5 rookie homebuying mistakes and how to avoid them
With today's unprecedented low mortgage rates and home prices, you may be thinking of making the big leap into home ownership.
If you're a mortgage newbie, don't get caught making an error that could cost you big money. Here are five home financing mistakes that rookie homebuyers make, along with tips on how to avoid them.
1. Getting one or two mortgage quotes, tops
Why it's a mistake: Mortgage rates can vary a lot between lenders. According to MIAC, a mortgage and financial services industry analytics firm based in New York, N.Y., the variance can be 0.25 to more than 0.50 percentage points, depending on the loan type.
It's definitely worth your time to do a bit of comparison shopping now. How worth it? A mortgage calculator doesn't lie: On a $300,000 home loan at 5 percent, you'd be paying $279,767 in interest over 30 years. But at 5.35 percent, you'd pay an additional $23,320 in interest over the life of the loan.
How to avoid it: Don't assume the first lender you ask is giving you the most competitive rate. Get multiple quotes from qualified mortgage lenders.
2. Just caring about your ballpark credit score
Why it's a mistake: Literally a single credit score point could save or cost you thousands. Until recently, you didn't have to worry about your credit score as long as it was decent. Not so today. Mortgage pricing is assigned by credit score in 20-point tiers.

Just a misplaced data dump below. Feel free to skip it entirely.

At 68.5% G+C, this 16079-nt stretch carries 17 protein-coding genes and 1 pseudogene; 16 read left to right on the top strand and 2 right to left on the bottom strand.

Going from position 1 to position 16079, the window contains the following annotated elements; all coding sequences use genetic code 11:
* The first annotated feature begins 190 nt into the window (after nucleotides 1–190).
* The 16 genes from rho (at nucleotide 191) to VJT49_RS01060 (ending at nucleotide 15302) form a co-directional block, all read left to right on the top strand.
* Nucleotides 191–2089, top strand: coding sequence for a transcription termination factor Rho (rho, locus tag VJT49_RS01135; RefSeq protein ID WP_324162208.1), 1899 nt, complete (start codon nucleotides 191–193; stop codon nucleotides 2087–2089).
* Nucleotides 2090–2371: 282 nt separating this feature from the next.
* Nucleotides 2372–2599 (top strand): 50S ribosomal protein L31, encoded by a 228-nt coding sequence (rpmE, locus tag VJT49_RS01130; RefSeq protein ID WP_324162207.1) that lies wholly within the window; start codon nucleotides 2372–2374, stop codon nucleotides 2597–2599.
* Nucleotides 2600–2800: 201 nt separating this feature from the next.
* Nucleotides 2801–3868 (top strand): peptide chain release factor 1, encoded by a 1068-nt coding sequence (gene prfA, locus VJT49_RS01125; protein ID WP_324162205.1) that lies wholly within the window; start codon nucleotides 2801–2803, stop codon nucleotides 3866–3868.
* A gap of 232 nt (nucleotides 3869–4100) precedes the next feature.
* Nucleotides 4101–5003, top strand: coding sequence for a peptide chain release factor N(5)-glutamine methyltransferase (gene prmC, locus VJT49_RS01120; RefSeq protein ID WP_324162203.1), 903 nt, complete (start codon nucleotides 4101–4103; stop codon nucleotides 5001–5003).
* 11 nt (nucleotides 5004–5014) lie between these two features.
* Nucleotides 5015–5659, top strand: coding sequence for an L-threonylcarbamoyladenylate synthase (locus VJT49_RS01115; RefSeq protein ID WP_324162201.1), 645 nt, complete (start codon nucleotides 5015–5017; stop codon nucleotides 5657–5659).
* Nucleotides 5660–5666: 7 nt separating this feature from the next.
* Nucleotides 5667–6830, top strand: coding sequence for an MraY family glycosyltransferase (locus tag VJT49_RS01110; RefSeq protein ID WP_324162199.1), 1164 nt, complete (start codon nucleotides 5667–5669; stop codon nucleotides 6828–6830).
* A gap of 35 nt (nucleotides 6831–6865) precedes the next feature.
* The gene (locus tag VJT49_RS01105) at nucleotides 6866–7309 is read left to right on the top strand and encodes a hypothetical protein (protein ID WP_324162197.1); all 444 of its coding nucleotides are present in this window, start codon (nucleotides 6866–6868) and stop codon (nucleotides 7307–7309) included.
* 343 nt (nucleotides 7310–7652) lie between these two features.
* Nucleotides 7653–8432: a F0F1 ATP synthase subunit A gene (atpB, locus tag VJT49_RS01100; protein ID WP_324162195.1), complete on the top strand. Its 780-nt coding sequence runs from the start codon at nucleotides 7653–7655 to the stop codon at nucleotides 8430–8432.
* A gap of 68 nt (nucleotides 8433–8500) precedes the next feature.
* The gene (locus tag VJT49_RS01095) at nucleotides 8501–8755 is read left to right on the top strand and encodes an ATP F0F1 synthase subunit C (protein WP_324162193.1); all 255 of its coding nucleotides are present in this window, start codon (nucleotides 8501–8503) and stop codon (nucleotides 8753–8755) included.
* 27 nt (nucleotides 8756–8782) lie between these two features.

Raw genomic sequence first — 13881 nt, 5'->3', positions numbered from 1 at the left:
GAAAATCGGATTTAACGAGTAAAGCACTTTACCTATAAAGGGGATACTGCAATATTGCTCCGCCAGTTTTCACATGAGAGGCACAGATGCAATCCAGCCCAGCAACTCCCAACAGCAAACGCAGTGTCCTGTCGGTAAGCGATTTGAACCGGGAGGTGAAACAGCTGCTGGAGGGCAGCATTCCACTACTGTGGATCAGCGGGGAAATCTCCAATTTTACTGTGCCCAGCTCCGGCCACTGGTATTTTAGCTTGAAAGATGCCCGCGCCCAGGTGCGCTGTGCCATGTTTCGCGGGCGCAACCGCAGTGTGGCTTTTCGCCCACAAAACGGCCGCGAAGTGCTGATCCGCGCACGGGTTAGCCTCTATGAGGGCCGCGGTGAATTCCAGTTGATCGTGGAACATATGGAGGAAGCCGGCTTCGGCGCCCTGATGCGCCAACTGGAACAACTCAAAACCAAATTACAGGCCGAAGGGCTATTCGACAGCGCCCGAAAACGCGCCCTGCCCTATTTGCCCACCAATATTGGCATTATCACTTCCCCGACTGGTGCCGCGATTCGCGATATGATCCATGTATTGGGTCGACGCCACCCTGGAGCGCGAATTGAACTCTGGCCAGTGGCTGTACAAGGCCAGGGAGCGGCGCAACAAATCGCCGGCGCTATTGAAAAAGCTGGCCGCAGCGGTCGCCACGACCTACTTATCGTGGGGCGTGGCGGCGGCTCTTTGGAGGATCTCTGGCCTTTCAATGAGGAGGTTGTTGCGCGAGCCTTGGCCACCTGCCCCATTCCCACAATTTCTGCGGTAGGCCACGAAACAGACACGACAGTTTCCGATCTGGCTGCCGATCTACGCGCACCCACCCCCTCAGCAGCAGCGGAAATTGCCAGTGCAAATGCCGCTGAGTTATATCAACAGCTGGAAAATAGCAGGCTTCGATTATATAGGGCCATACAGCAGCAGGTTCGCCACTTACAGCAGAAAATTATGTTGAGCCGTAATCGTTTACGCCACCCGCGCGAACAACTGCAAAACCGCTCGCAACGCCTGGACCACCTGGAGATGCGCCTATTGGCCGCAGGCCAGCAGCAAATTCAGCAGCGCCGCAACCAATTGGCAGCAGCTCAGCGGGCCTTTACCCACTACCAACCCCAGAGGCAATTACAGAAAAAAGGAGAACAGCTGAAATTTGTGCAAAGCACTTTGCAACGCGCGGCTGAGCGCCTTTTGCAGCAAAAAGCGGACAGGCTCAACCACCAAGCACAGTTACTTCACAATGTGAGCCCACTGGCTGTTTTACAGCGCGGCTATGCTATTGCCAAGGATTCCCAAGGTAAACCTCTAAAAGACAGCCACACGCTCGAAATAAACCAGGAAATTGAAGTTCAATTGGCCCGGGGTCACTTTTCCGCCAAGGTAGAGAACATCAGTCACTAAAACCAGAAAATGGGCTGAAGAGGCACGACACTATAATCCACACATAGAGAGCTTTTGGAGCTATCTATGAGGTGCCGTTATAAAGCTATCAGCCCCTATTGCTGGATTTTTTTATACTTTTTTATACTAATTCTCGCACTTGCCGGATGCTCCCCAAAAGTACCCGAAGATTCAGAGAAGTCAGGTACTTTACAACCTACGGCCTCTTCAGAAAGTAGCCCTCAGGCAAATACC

Is a borrower with a 679 FICO really a higher risk than one with a 680 score? Probably not, but all the same, Fannie Mae's Loan-Level Pricing Adjustment matrix shows that the person with the 679 score pays 0.75 percentage points more in loan fees. That's $2,250 more on a $300,000 mortgage!
How to avoid it: As soon as possible (before applying for your mortgage), get your free credit report and pay the nominal fee for your credit scores at www.annualcreditreport.com. Concentrate on fixing inaccuracies in the reports and paying down balances. Wouldn't you rather spend that $2,250 paying off credit cards than giving it to Fannie Mae?
3. Dismissing FHA loans as just for low-income buyers
Why it's a mistake: Federal Housing Administration (FHA) loans are not restricted to lower-income borrowers. In fact, they're not just for first-time homebuyers, either. FHA loans do limit the amount you can borrow, you must pay both an upfront and monthly insurance premium, and they can only be used for primary residences. However, FHA loans have several advantages:
- Required down payments range from 3.5 percent to 10 percent
- The loans are assumable when you sell your home. If mortgage rates increase, the ability to transfer your home loan to the new homeowner can give you a big advantage over other sellers
- Minimum credit scores range from 500 to 580, and credit scores don't influence pricing
- Underwriting is flexible
How to avoid it: Get in touch with a few FHA-approved lenders and ask them what they have available for you. Compare the numbers on FHA loans with conventional financing. You may be surprised.
4. Going after the lowest monthly mortgage payment
Why it's a mistake: A lower mortgage payment doesn't always represent savings. If a 15-year loan and a 30-year loan had the same mortgage rate, the 15-year loan would require a higher monthly payment than the 30-year loan. Yet you'd pay less in total interest on the 15-year loan.